Melchior d'Hondecoeter was born into a family of artists. His grandfather Gillis painted landscapes, and his father Gijsbert, under whom Melchior trained, was a celebrated bird painter. After the latter's death in 1653, he entered the Utrecht studio of his uncle, Jan Baptist Weenix, whose oeuvre included many paintings of birds. Melchior subsequently based himself in Amsterdam, and became the pre-eminent specialist of this genre of painting in the second half of the century. Large-scale decorative game-pieces were popular amongst wealthy Amsterdam merchants to adorn the walls of their town houses and country mansions.
Hondecoeter's mature style owes much to Frans Snyders, whose work he collected. From him, Hondecoeter borrowed a compositional formula that he used consistently from the late 1660s: birds and animals seen close up in the centre of the canvas, others entering from the left or right, their bodies sometimes cropped by the frame, the middle ground blocked by a wall, fence, tree or architectural ruins across one half of the canvas, the remaining side opening to a distant vista.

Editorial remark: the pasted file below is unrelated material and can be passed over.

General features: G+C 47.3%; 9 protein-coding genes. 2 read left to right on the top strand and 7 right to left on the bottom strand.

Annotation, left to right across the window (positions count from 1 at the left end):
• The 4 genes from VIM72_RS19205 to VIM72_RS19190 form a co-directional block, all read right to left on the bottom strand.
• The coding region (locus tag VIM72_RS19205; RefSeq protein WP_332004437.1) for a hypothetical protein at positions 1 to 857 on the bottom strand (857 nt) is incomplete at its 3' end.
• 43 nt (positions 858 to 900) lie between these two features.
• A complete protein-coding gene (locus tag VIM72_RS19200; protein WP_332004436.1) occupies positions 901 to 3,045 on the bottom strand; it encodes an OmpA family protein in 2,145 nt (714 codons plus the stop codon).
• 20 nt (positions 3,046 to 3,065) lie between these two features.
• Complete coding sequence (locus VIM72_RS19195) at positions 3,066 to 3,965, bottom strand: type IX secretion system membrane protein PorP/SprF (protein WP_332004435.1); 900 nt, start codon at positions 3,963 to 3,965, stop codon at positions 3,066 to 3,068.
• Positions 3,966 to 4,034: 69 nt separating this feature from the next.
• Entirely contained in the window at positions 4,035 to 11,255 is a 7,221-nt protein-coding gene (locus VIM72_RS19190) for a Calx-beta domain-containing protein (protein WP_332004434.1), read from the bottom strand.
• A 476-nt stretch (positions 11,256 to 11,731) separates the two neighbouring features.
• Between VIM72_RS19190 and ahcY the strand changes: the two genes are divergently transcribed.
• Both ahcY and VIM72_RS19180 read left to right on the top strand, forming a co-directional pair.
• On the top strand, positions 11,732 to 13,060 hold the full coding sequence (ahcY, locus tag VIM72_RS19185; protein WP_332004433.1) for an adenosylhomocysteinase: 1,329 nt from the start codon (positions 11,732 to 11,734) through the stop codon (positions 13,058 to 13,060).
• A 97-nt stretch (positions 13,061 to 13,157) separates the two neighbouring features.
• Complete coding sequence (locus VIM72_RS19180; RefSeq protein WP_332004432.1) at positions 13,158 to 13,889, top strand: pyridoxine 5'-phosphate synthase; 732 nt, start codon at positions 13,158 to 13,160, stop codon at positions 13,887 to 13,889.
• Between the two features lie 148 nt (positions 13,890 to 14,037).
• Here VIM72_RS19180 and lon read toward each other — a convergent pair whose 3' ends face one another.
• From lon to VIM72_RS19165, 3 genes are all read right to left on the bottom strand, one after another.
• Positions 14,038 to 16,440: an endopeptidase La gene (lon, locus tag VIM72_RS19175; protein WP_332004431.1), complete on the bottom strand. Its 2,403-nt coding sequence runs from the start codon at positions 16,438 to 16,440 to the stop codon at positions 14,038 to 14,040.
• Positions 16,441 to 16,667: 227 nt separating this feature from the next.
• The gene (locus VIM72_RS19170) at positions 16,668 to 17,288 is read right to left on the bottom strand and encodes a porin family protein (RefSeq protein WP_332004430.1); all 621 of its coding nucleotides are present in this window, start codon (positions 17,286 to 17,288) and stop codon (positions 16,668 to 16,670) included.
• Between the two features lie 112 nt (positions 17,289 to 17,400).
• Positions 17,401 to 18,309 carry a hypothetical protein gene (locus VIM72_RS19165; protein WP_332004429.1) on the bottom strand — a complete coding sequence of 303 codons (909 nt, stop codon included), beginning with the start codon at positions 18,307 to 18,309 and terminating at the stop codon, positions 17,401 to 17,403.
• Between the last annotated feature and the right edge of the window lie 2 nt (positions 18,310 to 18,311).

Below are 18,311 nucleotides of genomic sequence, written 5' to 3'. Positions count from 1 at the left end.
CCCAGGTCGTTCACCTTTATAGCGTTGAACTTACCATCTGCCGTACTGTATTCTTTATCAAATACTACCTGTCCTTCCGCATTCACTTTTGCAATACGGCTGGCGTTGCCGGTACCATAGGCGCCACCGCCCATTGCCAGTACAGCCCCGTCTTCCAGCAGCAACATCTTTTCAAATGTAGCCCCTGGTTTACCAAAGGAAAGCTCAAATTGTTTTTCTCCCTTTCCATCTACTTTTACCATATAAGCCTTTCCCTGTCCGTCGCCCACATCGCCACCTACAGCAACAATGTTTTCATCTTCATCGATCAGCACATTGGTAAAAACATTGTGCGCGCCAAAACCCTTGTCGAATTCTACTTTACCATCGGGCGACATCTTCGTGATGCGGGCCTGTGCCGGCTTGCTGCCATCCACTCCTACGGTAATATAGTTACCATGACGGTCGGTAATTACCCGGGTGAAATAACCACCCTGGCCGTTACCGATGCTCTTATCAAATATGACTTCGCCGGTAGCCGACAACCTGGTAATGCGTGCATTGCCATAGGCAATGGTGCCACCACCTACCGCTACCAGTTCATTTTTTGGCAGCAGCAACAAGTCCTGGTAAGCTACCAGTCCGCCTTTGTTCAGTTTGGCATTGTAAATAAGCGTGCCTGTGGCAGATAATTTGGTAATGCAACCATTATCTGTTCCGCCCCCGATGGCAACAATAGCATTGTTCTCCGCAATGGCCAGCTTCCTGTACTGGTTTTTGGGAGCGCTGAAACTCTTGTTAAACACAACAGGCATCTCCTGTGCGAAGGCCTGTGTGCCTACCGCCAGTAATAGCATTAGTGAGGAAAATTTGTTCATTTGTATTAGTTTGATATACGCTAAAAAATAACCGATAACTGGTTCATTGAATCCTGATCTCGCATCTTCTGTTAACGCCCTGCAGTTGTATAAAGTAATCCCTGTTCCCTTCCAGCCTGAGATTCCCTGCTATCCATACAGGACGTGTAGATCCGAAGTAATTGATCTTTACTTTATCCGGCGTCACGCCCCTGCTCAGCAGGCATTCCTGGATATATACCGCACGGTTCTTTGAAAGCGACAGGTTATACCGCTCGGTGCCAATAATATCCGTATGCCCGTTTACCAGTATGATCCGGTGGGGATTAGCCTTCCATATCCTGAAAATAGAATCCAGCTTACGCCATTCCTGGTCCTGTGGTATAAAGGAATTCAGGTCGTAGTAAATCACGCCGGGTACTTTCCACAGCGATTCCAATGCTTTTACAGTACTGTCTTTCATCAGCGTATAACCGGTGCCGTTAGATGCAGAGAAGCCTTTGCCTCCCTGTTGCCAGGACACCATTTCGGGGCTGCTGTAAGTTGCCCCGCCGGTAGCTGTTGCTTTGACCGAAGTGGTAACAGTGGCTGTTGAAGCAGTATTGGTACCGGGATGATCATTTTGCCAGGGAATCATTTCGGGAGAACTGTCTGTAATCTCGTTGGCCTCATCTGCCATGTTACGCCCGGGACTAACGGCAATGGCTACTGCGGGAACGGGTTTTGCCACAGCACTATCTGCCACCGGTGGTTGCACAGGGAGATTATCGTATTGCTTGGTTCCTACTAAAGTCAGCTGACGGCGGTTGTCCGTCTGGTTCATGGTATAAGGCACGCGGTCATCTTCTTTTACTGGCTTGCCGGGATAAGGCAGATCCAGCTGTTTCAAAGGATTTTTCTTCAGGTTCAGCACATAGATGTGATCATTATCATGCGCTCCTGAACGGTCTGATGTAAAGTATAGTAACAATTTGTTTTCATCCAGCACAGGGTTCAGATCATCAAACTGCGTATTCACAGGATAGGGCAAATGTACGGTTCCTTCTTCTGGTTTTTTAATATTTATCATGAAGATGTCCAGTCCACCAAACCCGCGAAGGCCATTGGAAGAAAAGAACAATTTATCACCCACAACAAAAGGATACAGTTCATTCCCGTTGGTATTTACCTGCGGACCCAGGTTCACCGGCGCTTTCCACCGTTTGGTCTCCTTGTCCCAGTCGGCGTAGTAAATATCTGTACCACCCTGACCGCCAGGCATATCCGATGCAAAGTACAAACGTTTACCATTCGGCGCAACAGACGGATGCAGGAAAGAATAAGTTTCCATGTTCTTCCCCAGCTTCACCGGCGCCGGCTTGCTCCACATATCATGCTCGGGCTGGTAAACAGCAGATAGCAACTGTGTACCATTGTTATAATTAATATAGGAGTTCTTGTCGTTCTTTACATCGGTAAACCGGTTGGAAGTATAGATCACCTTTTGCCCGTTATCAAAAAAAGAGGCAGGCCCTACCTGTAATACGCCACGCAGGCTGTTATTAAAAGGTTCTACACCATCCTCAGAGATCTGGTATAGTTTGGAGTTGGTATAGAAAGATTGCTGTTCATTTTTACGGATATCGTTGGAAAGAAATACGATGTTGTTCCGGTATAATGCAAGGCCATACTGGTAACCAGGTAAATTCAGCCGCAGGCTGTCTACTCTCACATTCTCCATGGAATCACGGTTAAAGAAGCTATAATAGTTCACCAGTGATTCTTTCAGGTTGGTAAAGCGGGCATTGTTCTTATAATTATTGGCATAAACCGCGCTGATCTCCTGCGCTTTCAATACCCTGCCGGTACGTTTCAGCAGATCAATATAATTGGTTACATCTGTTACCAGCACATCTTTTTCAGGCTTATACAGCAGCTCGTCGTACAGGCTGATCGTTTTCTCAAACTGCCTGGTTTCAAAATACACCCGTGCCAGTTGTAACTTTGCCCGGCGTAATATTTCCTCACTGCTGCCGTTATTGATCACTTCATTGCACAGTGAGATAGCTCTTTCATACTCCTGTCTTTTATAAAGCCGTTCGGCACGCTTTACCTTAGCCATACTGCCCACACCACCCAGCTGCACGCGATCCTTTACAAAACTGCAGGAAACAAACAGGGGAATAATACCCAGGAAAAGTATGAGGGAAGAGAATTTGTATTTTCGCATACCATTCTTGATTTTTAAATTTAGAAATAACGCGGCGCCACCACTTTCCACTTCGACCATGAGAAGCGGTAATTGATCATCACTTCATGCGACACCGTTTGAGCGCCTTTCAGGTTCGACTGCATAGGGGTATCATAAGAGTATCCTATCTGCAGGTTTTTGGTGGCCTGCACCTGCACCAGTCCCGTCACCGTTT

We are grateful to Fred Meijer, of the RKD in The Hague, for confirming the attribution on the basis of photographs.